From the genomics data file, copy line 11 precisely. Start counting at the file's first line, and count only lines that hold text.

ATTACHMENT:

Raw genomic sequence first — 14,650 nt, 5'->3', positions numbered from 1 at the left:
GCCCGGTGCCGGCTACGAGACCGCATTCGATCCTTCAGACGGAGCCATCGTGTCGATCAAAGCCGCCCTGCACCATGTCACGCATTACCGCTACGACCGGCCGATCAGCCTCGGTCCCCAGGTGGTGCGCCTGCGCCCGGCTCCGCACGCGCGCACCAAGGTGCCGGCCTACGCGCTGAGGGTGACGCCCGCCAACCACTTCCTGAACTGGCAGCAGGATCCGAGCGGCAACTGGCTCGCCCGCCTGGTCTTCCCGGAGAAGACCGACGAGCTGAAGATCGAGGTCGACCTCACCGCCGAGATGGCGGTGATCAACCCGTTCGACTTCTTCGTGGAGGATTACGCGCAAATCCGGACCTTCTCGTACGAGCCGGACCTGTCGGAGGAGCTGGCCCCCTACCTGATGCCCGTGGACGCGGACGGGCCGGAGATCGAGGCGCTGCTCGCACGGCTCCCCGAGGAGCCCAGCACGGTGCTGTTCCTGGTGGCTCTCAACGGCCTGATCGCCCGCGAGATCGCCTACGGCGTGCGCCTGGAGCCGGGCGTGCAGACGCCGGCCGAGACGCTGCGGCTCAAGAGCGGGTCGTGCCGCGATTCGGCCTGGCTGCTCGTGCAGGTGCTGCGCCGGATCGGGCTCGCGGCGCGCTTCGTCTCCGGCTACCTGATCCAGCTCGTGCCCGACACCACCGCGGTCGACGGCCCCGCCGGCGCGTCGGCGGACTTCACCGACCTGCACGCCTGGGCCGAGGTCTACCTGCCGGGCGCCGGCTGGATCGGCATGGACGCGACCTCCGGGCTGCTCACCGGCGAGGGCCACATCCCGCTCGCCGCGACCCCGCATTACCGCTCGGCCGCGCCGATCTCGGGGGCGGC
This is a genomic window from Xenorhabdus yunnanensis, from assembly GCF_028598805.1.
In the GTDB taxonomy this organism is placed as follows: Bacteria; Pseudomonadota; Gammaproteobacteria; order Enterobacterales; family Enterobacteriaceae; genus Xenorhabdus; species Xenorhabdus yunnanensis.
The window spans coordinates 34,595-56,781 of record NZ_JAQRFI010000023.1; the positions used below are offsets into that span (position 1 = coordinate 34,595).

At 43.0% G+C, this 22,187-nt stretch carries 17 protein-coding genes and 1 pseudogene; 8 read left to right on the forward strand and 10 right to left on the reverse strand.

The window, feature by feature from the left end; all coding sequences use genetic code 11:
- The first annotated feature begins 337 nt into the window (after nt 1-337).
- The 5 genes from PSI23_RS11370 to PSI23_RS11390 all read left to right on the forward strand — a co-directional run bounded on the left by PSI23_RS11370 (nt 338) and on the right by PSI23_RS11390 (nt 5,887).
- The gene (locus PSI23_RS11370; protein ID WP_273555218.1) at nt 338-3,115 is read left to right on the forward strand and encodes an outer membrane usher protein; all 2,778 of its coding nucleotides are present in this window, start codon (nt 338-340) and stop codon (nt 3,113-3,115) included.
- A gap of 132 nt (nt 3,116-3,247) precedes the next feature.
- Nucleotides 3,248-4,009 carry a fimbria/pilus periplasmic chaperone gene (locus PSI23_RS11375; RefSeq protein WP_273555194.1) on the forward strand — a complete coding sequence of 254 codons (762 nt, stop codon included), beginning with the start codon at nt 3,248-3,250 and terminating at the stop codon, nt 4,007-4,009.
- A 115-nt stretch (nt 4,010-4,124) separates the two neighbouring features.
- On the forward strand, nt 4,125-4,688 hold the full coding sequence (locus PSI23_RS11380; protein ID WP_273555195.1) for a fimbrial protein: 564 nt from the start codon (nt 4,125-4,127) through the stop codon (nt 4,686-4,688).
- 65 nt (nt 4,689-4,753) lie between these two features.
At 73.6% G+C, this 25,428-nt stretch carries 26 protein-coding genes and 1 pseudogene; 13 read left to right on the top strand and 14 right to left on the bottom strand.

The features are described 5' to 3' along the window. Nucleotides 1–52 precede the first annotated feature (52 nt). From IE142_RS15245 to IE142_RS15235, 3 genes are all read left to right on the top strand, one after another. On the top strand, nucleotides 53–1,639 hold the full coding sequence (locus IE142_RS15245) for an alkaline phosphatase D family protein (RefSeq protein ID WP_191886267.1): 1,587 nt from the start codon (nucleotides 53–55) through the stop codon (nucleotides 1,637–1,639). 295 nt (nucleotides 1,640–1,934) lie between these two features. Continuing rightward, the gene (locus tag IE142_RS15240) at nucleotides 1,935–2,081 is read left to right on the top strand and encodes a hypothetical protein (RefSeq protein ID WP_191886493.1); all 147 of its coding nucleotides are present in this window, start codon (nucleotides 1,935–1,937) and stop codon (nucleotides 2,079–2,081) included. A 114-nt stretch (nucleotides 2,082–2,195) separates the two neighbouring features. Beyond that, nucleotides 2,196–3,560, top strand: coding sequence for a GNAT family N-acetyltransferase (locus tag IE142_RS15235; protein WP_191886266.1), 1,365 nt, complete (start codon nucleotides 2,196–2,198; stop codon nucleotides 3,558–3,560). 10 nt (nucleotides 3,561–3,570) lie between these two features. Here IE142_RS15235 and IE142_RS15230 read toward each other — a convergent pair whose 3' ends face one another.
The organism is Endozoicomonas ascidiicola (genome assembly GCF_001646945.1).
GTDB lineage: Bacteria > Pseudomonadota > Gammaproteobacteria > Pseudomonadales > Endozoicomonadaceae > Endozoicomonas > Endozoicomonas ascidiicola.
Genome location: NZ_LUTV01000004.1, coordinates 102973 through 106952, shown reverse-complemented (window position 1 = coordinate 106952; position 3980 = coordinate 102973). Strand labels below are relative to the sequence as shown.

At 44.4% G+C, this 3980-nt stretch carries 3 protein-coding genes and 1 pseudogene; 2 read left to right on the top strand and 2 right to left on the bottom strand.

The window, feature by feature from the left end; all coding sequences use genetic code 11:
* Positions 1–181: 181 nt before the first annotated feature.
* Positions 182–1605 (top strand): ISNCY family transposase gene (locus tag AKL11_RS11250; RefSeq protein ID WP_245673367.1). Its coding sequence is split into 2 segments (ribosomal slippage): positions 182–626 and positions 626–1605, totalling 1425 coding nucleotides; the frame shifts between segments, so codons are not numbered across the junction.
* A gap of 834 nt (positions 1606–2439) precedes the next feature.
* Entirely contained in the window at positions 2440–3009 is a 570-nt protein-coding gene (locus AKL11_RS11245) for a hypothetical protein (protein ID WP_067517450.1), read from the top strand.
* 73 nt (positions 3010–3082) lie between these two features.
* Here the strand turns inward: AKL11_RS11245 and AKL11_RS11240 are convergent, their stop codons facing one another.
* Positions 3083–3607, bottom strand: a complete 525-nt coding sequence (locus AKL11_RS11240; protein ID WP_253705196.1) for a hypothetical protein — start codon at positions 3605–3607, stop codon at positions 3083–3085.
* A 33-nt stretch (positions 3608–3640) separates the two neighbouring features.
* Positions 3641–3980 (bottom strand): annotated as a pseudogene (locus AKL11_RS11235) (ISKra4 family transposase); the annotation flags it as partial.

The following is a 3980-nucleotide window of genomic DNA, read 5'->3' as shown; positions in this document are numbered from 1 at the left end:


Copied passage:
- A gap of 132 nt (nt 3,116-3,247) precedes the next feature.